• TICC CLO 2012-1, LLC, a $320 million CLO structured finance vehicle completed in 2012 investing in a diversified portfolio of Senior Loans, the assets of which are included in the gross assets of TICC Capital Corp.; and
• T2 Income Fund CLO I Ltd. , originally was a twelve year, $309 million CLO structured finance vehicle completed in 2007 investing in a diversified portfolio of Senior Loans.

Since 2004, in the course of managing those existing portfolios, the members of Oxford Lane Management’s investment team have historically evaluated and invested primarily in a combination of bilateral and syndicated Senior Loans and structured finance vehicles, with the objective of producing high risk-adjusted returns primarily in the form of current income. Since June 2009, the members of Oxford Lane Management’s investment team have sourced and analyzed in excess of 300 primary and secondary CLO investments, and have invested an aggregate of approximately $725 million in 140 such transactions with an aggregate par value of approximately $900 million. In total, as of March 31, 2014, Oxford Lane Management’s investment team has reviewed over 1,000 transactions, has made more than 500 investments representing over $3.0 billion in invested capital and currently has approximately $1.7 billion under management.

Charles M. Royce is a non-managing member of Oxford Lane Management. Mr. Royce has served as President since 1972, and a member of the Board of Managers since 2001, of Royce & Associates. He also manages or co-manages twelve of Royce & Associates’ open- and closed-end registered funds. Mr. Royce currently serves on the Board of Directors of The Royce Funds and TICC Capital Corp. Mr. Royce is a non-managing member of TICC Management, LLC, the investment adviser for TICC Capital Corp. Mr. Royce, as a non-managing member of Oxford Lane Management, does not take part in the management or participate in the operations of Oxford Lane Management; however, Mr. Royce may be available from time to time to Oxford Lane Management to provide certain consulting services without compensation. Royce & Associates is a wholly owned subsidiary of Legg Mason, Inc.

In addition, our executive officers and directors, as well as the current and future members of our investment adviser, Oxford Lane Management, may serve as officers, directors or principals of other entities that operate in the same or a related line of business as we do. Accordingly, they may have obligations to investors in those entities, the fulfillment of which obligations may not be in the best interests of us or our stockholders. Each of TICC Capital Corp., TICC CLO LLC, TICC CLO 2012-1 LLC and T2 Income Fund CLO I Ltd., as well as any affiliated investment vehicle formed in the future and managed by our investment adviser or its affiliates may, notwithstanding different stated investment objectives, have overlapping investment objectives with our own and, accordingly, may invest in asset classes similar to those targeted by us. As a result, Oxford Lane Management may face conflicts in allocating investment opportunities between us and such other entities. Although Oxford Lane Management endeavors to allocate investment opportunities in a fair and equitable manner, it is possible that, in the future, we may not be given the opportunity to participate in investments made by investment funds, including TICC Capital Corp., TICC CLO LLC, TICC CLO 2012-1 LLC, and T2 Income Fund CLO I Ltd., managed by our investment adviser or an investment manager affiliated with our investment adviser. In any such case, when Oxford Lane Management’s investment team identifies an investment, it will be required to choose which investment fund should make the investment.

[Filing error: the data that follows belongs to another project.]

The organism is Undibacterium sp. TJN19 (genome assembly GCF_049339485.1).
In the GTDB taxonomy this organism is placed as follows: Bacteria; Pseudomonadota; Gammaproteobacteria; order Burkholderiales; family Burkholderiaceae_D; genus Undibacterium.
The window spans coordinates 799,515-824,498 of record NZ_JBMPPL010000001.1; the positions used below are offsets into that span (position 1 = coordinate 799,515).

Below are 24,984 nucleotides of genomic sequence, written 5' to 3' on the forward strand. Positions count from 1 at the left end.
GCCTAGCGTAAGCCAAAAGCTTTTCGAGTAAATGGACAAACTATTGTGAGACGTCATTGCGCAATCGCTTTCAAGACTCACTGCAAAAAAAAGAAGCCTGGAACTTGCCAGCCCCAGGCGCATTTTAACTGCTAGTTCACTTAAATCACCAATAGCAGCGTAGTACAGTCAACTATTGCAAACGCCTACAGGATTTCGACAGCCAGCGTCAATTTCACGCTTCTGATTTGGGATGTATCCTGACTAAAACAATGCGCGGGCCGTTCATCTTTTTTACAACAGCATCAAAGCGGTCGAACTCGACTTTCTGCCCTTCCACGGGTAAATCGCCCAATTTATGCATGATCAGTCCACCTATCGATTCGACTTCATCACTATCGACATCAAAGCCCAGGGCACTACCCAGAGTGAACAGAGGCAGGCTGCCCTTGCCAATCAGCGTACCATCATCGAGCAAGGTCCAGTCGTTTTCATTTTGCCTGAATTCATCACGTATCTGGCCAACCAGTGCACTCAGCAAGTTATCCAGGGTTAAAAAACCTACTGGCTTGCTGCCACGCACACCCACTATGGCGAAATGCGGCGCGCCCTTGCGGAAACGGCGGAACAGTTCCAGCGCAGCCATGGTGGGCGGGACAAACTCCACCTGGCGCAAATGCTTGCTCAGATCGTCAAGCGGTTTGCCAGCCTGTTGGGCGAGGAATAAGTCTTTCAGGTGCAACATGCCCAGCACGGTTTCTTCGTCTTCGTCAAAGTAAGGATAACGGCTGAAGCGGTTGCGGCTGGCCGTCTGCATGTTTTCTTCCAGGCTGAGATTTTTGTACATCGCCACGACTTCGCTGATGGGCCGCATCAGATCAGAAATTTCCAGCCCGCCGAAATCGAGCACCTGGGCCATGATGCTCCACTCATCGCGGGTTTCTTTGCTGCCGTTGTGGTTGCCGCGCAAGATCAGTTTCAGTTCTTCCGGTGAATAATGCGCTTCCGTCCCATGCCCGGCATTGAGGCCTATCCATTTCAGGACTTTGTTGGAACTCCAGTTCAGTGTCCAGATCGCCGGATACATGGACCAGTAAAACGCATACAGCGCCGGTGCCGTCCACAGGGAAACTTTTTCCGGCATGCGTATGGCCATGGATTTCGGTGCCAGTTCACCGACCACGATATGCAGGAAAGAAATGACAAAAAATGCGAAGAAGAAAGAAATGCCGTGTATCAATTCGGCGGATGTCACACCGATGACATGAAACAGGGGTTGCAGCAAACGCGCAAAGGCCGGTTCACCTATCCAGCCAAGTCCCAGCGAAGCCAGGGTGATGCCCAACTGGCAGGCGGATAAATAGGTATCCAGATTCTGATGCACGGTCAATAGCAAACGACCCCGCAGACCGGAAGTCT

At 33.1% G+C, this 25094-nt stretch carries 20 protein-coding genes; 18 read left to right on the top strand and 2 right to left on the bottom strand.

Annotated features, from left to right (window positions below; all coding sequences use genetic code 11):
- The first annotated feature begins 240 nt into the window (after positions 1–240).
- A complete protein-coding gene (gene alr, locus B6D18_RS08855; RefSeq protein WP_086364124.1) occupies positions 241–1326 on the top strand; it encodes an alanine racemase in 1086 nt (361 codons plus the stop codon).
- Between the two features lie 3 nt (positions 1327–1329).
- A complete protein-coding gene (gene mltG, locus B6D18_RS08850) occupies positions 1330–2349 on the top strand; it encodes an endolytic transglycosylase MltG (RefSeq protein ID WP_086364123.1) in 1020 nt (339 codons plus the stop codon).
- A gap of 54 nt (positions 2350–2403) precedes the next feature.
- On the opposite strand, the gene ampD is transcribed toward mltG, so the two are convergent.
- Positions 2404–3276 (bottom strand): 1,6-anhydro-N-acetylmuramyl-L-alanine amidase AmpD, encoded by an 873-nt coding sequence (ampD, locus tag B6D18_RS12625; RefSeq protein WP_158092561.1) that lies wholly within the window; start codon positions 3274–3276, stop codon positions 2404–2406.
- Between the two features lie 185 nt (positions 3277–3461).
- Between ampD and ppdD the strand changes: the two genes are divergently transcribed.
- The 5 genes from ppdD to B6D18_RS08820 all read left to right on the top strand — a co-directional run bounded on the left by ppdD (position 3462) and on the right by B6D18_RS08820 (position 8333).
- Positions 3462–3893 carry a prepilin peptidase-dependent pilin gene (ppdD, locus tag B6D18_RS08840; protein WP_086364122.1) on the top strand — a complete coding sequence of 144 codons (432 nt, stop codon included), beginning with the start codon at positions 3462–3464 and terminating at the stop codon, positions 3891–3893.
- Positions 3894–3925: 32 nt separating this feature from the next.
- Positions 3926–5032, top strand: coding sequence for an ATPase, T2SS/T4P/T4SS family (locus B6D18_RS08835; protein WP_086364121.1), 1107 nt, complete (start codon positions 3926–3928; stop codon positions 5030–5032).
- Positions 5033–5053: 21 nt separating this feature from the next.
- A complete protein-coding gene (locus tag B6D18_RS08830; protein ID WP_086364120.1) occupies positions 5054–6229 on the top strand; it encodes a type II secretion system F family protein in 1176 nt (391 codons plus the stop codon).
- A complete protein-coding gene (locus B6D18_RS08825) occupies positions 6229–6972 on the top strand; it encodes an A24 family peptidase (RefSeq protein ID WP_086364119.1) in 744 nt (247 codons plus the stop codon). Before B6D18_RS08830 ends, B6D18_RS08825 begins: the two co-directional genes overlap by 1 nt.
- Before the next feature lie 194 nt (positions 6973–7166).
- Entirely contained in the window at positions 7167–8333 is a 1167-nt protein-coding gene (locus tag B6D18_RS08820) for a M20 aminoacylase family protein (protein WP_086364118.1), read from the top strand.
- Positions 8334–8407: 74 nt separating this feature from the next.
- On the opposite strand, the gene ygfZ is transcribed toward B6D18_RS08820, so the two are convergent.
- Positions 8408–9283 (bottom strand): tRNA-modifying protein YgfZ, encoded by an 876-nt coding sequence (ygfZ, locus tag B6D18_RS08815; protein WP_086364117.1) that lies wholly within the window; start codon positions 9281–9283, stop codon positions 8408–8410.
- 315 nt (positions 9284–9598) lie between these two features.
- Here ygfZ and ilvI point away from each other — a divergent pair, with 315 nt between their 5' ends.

In certain instances, we may co-invest on a concurrent basis with affiliates of our investment adviser, subject to compliance with applicable regulations and regulatory guidance and our written allocation procedures. Such co-investment may require exemptive relief from the SEC. If we elect to seek such relief, there can be no assurance when, or if, such relief may be obtained.

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In addition, we will pay BDC Partners, an affiliate of Oxford Lane Management, our allocable portion of overhead and other expenses incurred by BDC Partners in performing its obligations under the Administration Agreement, including rent, the fees and expenses associated with performing compliance functions, and our allocable portion of the compensation of our Chief Financial Officer, Chief Compliance Officer and any administrative support staff. These arrangements will create conflicts of interest that our Board of Directors must monitor.